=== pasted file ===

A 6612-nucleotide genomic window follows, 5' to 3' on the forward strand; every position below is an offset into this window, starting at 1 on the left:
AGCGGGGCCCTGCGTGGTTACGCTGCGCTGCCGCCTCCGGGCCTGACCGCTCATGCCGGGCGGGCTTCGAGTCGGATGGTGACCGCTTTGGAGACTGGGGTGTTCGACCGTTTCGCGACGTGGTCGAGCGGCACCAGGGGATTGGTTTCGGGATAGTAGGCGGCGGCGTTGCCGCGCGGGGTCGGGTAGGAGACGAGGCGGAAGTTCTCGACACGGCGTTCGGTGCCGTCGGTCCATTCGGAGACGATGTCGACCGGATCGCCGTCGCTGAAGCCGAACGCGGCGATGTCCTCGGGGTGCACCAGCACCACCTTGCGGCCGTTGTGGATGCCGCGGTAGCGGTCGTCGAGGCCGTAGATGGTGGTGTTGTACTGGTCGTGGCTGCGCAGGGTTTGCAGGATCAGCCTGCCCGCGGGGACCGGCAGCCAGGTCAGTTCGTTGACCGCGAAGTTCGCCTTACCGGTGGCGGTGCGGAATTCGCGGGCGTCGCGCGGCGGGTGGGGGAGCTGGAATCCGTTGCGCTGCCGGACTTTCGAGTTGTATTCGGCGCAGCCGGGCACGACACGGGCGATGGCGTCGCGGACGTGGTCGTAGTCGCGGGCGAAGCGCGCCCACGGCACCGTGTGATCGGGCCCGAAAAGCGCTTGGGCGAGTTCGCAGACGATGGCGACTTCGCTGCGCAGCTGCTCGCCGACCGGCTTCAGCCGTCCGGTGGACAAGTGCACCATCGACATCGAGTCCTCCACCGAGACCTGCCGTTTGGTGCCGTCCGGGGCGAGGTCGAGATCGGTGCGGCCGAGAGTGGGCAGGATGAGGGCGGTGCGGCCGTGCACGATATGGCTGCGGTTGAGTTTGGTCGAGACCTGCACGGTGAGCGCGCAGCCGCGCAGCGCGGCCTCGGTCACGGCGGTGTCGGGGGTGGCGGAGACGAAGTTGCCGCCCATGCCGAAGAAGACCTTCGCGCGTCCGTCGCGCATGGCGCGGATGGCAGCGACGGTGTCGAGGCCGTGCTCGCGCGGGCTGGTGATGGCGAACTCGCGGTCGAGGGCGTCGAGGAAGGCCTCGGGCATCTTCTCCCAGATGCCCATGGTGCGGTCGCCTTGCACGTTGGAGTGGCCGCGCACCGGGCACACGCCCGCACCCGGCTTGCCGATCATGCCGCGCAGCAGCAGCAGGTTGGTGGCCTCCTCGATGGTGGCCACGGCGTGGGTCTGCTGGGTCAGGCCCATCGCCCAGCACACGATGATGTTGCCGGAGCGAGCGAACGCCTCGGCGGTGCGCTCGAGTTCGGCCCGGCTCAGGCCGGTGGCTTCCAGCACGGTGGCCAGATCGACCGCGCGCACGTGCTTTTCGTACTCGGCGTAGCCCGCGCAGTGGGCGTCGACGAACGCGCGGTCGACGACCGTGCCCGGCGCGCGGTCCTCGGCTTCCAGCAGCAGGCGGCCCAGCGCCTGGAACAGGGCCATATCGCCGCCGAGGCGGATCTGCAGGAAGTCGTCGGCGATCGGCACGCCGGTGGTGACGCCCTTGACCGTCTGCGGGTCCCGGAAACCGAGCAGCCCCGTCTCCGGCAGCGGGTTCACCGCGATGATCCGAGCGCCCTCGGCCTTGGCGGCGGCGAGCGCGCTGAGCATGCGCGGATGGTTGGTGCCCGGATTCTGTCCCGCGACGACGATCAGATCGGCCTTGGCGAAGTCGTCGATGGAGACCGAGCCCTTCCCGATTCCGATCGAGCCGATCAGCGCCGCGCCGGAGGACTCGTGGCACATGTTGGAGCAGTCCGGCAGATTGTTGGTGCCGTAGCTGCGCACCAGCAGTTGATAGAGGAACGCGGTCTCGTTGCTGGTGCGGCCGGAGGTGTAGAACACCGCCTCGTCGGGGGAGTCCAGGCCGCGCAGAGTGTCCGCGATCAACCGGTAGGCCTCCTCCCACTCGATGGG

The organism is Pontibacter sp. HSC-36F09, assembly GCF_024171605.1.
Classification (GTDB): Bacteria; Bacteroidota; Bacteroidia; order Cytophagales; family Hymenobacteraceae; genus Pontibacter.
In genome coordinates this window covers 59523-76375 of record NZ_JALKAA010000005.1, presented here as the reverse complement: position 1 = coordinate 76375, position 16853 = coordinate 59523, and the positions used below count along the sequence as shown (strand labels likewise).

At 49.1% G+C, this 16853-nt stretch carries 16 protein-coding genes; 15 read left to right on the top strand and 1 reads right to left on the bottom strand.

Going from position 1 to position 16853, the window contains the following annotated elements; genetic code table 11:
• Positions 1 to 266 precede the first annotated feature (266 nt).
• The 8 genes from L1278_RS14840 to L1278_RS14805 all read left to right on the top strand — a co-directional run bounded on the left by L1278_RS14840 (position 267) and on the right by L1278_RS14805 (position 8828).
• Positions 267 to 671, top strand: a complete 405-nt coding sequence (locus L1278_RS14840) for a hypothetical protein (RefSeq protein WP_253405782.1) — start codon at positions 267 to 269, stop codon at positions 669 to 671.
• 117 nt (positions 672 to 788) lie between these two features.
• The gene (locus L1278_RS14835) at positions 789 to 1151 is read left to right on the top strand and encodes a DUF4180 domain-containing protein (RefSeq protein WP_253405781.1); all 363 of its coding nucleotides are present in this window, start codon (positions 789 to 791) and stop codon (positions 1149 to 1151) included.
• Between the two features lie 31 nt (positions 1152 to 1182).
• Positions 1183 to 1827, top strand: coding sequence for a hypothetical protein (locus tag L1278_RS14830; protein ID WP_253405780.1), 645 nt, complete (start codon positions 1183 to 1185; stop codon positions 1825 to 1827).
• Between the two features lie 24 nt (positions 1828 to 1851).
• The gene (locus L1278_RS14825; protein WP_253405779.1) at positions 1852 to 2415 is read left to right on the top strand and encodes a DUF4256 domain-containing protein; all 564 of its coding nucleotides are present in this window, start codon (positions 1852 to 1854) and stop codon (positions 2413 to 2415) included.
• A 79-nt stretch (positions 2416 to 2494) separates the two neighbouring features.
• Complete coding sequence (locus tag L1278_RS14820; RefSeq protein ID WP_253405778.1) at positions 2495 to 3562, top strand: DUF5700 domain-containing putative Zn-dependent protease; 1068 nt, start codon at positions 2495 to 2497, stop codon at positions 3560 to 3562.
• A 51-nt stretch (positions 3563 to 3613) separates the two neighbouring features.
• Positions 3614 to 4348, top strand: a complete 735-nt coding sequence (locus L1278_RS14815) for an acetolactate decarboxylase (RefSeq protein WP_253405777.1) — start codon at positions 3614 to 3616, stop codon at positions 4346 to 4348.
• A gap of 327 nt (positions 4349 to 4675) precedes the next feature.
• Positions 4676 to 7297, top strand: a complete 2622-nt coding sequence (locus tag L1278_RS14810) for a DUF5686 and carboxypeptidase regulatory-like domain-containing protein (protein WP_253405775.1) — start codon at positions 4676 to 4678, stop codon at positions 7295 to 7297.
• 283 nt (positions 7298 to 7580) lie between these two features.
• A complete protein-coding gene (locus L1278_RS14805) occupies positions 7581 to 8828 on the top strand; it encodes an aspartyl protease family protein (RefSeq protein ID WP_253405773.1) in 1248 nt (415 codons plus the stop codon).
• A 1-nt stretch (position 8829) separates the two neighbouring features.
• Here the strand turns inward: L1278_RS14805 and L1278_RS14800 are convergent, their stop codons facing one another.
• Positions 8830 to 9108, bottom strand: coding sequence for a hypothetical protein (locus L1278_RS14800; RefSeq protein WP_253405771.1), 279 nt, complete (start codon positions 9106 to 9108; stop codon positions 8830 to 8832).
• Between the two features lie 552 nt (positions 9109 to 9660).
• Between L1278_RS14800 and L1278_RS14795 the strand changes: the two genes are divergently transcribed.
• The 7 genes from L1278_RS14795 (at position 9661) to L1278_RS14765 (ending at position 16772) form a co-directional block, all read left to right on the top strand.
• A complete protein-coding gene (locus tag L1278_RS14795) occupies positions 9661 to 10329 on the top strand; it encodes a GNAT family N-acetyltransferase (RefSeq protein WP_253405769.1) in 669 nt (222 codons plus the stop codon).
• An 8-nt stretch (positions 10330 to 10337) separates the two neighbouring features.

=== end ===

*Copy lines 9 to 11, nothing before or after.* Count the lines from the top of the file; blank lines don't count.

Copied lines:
• The 8 genes from L1278_RS14840 to L1278_RS14805 all read left to right on the top strand — a co-directional run bounded on the left by L1278_RS14840 (position 267) and on the right by L1278_RS14805 (position 8828).
• Positions 267 to 671, top strand: a complete 405-nt coding sequence (locus L1278_RS14840) for a hypothetical protein (RefSeq protein WP_253405782.1) — start codon at positions 267 to 269, stop codon at positions 669 to 671.
• 117 nt (positions 672 to 788) lie between these two features.